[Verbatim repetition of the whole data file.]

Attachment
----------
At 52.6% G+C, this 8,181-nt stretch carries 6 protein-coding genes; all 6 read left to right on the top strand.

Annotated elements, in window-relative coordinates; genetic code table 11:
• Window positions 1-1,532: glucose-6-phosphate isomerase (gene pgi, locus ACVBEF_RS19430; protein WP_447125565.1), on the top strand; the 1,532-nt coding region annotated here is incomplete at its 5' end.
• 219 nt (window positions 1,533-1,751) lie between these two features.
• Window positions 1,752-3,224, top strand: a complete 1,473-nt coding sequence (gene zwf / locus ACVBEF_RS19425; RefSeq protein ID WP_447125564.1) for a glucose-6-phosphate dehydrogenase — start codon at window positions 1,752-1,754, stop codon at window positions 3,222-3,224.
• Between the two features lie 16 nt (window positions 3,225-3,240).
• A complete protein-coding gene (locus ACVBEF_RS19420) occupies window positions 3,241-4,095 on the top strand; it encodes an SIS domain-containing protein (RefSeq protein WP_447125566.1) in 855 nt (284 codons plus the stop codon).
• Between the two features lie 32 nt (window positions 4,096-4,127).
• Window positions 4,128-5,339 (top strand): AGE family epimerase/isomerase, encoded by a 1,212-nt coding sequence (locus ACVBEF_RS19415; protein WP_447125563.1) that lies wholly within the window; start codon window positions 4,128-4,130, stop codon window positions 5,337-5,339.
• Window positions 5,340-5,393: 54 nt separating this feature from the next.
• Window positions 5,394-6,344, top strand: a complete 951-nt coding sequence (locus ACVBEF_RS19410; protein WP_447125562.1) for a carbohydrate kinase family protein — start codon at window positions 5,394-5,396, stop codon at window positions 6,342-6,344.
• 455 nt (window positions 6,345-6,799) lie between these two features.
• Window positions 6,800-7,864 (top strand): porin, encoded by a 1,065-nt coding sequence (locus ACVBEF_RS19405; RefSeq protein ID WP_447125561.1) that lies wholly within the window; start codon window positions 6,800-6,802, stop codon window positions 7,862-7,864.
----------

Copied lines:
At 52.6% G+C, this 8,181-nt stretch carries 6 protein-coding genes; all 6 read left to right on the top strand.

Annotated elements, in window-relative coordinates; genetic code table 11:
• Window positions 1-1,532: glucose-6-phosphate isomerase (gene pgi, locus ACVBEF_RS19430; protein WP_447125565.1), on the top strand; the 1,532-nt coding region annotated here is incomplete at its 5' end.
• 219 nt (window positions 1,533-1,751) lie between these two features.
• Window positions 1,752-3,224, top strand: a complete 1,473-nt coding sequence (gene zwf / locus ACVBEF_RS19425; RefSeq protein ID WP_447125564.1) for a glucose-6-phosphate dehydrogenase — start codon at window positions 1,752-1,754, stop codon at window positions 3,222-3,224.
• Between the two features lie 16 nt (window positions 3,225-3,240).
• A complete protein-coding gene (locus ACVBEF_RS19420) occupies window positions 3,241-4,095 on the top strand; it encodes an SIS domain-containing protein (RefSeq protein WP_447125566.1) in 855 nt (284 codons plus the stop codon).
• Between the two features lie 32 nt (window positions 4,096-4,127).
• Window positions 4,128-5,339 (top strand): AGE family epimerase/isomerase, encoded by a 1,212-nt coding sequence (locus ACVBEF_RS19415; protein WP_447125563.1) that lies wholly within the window; start codon window positions 4,128-4,130, stop codon window positions 5,337-5,339.
• Window positions 5,340-5,393: 54 nt separating this feature from the next.
• Window positions 5,394-6,344, top strand: a complete 951-nt coding sequence (locus ACVBEF_RS19410; protein WP_447125562.1) for a carbohydrate kinase family protein — start codon at window positions 5,394-5,396, stop codon at window positions 6,342-6,344.
• 455 nt (window positions 6,345-6,799) lie between these two features.
• Window positions 6,800-7,864 (top strand): porin, encoded by a 1,065-nt coding sequence (locus ACVBEF_RS19405; RefSeq protein ID WP_447125561.1) that lies wholly within the window; start codon window positions 6,800-6,802, stop codon window positions 7,862-7,864.